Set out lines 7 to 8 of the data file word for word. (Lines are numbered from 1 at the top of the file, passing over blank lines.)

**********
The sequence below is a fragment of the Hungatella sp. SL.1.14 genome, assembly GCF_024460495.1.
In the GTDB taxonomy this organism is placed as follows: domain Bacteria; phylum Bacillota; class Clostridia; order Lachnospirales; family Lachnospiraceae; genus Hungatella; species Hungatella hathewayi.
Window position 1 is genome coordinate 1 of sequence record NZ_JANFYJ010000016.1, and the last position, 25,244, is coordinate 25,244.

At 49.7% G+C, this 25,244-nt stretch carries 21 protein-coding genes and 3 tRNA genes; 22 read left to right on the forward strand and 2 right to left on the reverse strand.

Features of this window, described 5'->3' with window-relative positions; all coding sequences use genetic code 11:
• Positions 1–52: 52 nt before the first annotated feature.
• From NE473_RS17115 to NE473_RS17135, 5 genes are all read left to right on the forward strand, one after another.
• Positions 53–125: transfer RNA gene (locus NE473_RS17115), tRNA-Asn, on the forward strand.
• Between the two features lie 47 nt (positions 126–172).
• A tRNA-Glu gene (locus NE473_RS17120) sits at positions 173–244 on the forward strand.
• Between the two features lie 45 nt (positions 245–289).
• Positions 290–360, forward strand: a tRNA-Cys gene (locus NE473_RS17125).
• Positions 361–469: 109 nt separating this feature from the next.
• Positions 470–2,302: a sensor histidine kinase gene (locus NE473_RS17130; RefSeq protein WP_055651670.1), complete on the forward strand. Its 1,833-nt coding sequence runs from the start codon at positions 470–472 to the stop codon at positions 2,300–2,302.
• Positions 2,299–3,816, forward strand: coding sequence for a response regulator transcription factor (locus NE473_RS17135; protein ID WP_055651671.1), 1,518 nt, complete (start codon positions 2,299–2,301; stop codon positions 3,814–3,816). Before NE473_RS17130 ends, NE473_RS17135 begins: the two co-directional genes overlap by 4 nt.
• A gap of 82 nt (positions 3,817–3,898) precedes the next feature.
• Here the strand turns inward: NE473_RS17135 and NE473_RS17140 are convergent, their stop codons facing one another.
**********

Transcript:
• From NE473_RS17115 to NE473_RS17135, 5 genes are all read left to right on the forward strand, one after another.
• Positions 53–125: transfer RNA gene (locus NE473_RS17115), tRNA-Asn, on the forward strand.